How are Igneous Rocks Formed

Batul Nafisa Baxamusa Jan 23, 2019
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The following piece of writing provides information about the formation process of igneous rocks.
The Earth is made up of three types of rocks called igneous, sedimentary, and metamorphic rocks. They are formed under the Earth's surface, and also above the ground. The term 'igneous' is derived from the Latin word, igneous that means fire. They are formed from the cooling and solidification of magma or lava, and therefore, are also called 'fire rocks'.

Formation Process

There are over 700 types of igneous rocks that have been identified, and most of them are formed below the surface of our planet.
Based on their mode of occurrence, they are either intrusive or plutonic rocks, and extrusive or volcanic rocks. The most uncommon of these rocks are of the hypabyssal variety.

Intrusive Igneous Rocks

Below the surface of the Earth, about hundreds and thousand of kilometers underground, there is hot and molten magma, which takes thousands and even millions of years to cool. It slowly consolidates over the years, contains elements that form silicate minerals, which are the building blocks of igneous rocks.
As per the amount of space available, the minerals grow very large. These rocks that form due to the gradual cooling of the magma are called intrusive igneous or plutonic rocks. They consist of minerals that are so large, that one can see them with the naked eye.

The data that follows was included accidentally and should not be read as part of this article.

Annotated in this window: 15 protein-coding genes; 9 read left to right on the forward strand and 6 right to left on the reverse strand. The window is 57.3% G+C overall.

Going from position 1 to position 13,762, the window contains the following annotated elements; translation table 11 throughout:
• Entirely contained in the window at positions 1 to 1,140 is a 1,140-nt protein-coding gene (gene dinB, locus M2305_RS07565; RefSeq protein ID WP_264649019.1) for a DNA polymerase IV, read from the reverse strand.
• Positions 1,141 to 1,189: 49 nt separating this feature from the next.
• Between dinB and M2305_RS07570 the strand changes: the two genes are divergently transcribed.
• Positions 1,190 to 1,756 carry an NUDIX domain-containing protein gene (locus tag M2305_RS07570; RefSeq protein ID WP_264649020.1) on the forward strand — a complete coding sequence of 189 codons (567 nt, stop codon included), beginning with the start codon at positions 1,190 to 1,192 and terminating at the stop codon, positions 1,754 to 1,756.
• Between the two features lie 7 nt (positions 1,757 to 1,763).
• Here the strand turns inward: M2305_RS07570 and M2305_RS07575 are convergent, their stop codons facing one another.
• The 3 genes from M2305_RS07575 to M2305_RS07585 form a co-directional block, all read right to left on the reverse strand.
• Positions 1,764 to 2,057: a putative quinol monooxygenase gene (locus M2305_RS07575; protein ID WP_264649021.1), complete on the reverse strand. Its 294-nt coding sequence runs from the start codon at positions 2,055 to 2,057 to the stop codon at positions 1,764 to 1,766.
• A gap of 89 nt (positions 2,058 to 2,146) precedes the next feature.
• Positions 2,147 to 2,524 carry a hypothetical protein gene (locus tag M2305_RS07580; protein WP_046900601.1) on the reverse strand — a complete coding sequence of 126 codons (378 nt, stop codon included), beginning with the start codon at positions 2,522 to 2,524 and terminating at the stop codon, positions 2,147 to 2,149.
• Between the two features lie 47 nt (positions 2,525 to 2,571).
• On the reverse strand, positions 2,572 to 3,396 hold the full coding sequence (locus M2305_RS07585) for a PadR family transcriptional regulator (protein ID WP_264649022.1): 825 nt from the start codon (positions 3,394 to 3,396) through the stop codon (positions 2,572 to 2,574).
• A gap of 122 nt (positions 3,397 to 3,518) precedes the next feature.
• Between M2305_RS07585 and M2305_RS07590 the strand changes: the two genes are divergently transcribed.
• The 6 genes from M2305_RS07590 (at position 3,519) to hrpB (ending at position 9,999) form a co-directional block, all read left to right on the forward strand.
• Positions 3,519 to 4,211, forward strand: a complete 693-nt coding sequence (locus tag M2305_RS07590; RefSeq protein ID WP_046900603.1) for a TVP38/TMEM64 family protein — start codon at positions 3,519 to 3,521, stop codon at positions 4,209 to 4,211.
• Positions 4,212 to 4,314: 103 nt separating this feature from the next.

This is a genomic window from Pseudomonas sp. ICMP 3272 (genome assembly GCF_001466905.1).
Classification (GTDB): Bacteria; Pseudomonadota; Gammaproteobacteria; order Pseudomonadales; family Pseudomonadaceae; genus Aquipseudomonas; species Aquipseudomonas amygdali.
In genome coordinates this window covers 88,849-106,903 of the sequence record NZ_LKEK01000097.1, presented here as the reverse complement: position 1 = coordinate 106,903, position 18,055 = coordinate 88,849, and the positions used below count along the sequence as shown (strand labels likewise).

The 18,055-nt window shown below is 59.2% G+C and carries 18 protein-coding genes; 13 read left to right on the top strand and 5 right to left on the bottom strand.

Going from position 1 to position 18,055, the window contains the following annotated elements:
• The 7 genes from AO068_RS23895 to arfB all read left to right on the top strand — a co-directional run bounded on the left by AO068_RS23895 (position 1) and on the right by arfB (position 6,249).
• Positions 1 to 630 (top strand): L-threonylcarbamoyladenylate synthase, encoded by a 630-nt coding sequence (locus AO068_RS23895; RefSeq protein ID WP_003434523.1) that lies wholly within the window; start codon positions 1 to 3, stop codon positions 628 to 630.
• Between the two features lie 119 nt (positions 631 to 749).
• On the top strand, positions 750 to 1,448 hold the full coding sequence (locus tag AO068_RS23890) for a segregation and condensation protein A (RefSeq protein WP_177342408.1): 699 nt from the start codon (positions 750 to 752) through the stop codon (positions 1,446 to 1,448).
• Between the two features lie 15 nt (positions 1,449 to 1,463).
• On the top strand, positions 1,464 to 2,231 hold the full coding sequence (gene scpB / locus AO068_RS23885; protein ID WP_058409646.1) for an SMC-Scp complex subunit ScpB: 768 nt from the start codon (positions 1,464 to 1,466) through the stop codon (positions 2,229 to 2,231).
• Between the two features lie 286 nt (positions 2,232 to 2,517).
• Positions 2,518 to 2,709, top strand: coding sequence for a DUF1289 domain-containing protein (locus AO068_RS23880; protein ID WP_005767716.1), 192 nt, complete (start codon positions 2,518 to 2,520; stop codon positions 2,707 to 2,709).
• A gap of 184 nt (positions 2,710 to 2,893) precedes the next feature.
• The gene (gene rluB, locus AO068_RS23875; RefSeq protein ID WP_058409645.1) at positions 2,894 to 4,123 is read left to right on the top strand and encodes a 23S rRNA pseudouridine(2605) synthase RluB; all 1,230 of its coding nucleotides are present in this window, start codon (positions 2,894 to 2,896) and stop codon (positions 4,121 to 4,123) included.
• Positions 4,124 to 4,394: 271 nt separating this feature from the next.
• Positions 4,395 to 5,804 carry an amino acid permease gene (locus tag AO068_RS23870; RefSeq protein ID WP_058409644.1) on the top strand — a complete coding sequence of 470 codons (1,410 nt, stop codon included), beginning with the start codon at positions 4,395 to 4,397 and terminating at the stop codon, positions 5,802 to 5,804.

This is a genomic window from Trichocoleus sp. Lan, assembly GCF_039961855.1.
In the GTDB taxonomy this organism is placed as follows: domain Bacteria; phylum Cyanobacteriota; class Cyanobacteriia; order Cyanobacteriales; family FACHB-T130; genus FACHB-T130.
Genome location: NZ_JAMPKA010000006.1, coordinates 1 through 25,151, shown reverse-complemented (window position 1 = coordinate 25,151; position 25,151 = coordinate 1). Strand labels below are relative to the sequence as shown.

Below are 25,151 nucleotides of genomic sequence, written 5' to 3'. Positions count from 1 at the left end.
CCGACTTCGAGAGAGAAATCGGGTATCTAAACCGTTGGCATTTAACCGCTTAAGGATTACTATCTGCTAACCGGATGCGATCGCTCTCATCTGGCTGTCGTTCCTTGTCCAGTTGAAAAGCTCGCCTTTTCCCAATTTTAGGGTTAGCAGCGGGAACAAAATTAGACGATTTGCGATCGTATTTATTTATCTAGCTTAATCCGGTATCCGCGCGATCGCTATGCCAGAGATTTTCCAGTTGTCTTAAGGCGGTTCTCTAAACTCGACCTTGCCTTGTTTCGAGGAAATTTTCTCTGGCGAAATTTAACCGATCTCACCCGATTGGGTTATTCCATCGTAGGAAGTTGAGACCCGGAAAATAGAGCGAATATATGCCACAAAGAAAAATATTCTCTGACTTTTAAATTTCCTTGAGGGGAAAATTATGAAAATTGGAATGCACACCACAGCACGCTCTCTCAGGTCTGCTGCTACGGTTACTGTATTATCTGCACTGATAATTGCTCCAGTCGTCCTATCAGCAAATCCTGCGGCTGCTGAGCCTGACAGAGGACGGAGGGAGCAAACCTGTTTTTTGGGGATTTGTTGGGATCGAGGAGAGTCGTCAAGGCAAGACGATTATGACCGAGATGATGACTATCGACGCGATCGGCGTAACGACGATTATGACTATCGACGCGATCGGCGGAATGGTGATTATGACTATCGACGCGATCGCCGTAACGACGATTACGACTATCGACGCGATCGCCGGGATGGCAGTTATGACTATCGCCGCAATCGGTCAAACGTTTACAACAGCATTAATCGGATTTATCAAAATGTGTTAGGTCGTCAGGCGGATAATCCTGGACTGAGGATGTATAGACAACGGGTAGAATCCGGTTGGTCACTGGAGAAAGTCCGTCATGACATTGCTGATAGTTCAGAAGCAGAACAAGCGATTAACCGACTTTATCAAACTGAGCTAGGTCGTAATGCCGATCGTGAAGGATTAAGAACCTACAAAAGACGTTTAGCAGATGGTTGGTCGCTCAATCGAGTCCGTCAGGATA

Of the different types of intrusive igneous rocks, granite is the most common rock type. The various types of intrusive igneous rocks are as follows.

Anorthosite

Diorite

Granite

Kimberlite

Pegmatite

Peridotite

Pyroxenite

Syenite

  • Carbonatite
  • Dunite
  • Gabbro
  • Lamprophyres
  • Monzonite

Extrusive Igneous Rocks

Magma flows deep inside the Earth's belly. However, the magma finds its way onto the surface of our planet through various vents. When this molten magma erupts from the volcanic mountains, it flows out in the form of lava, which further comes from the upper mantle layer of the Earth.
The erupted lava cools very quickly on the Earth's surface compared to the cooling of magma within our planet. This causes the elements to cool down quickly without having the time to form minerals. This happens when the lava cools in just 2 to 3 days.
The elements consolidate within the volcanic glass, and when it takes time to cool down like several days or weeks, the minerals form crystals leading to the formation of igneous rocks. However, these crystals are not as large as those of the intrusive ones. The most common type of extrusive rocks is basalt. The other types are as follows.

Andesite

Basalt

Obsidian

Pumice

Rhyolite

Scoria

  • Dacite
  • Komatiite

Hypabyssal Igneous Rocks

They are formed at a depth between the plutonic and volcanic rocks, and they form dikes, sills, and loccoliths.